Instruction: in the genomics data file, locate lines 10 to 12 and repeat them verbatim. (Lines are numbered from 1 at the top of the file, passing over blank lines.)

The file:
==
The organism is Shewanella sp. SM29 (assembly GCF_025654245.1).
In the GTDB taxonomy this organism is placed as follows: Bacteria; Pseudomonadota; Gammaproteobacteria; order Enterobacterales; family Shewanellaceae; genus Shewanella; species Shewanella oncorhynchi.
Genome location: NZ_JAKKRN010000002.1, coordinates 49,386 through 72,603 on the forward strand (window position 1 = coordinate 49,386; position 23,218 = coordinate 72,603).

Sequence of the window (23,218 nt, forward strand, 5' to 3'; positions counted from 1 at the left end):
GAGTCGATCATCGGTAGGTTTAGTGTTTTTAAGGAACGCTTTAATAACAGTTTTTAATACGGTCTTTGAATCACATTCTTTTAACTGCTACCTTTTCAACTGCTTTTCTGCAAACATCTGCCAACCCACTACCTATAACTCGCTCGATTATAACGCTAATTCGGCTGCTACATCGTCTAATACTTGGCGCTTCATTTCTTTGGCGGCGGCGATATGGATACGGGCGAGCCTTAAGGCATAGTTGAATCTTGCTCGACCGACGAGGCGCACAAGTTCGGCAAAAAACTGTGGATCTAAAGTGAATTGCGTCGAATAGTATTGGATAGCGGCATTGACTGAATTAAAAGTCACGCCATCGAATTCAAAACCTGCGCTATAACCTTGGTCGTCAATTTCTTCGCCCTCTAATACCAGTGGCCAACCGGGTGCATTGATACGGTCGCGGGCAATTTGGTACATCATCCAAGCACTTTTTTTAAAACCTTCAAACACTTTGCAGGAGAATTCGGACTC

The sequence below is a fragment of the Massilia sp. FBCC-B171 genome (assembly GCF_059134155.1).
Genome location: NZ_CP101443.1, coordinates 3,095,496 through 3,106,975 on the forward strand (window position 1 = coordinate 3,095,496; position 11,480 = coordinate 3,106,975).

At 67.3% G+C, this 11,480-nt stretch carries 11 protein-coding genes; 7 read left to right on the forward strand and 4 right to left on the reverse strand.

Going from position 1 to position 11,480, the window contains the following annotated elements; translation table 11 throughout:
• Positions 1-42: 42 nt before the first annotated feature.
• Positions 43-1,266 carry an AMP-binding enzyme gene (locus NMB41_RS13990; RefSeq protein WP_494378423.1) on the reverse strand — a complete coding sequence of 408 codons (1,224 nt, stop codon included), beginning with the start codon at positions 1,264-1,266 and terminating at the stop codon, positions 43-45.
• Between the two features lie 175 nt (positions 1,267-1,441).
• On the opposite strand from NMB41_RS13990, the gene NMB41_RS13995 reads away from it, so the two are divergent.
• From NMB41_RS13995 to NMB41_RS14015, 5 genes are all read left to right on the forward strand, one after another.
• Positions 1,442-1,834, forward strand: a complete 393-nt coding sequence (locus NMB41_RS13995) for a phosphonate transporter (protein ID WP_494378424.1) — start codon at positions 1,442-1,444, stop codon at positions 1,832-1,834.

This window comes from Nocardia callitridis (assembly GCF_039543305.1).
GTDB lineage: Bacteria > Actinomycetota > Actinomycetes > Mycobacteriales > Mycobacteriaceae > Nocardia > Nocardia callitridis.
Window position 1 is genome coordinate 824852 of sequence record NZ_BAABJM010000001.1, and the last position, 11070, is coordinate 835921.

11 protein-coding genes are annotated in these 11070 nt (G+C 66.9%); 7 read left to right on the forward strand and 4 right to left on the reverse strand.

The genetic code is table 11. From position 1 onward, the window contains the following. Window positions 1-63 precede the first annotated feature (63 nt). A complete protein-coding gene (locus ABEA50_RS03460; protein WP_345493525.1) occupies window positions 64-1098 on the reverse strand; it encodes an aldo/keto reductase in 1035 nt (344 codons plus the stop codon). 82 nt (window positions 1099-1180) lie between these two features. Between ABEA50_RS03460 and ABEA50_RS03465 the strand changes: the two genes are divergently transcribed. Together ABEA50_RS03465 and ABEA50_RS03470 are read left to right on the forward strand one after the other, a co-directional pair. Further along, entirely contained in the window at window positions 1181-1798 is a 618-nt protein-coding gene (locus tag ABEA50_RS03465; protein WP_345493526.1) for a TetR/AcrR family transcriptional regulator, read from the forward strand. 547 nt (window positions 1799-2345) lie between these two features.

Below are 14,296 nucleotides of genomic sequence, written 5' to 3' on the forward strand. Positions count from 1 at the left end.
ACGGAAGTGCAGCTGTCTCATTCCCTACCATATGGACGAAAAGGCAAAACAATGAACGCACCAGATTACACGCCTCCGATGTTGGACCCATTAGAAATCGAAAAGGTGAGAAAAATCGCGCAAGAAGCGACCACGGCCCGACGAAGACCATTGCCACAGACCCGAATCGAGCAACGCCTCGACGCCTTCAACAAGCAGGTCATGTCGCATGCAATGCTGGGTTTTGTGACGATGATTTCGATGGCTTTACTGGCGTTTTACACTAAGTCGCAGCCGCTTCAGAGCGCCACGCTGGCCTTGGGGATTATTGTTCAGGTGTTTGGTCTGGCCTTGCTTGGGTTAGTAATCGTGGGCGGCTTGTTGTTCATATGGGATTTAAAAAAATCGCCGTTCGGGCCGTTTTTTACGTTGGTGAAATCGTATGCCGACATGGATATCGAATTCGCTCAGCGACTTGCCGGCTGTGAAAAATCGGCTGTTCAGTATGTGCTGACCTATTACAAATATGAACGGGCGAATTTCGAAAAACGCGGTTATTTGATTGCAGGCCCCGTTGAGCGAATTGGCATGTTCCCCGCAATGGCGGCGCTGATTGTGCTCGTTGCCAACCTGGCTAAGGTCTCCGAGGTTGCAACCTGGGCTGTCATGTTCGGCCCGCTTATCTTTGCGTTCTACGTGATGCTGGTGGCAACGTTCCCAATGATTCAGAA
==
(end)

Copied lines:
• Positions 1-42: 42 nt before the first annotated feature.
• Positions 43-1,266 carry an AMP-binding enzyme gene (locus NMB41_RS13990; RefSeq protein WP_494378423.1) on the reverse strand — a complete coding sequence of 408 codons (1,224 nt, stop codon included), beginning with the start codon at positions 1,264-1,266 and terminating at the stop codon, positions 43-45.
• Between the two features lie 175 nt (positions 1,267-1,441).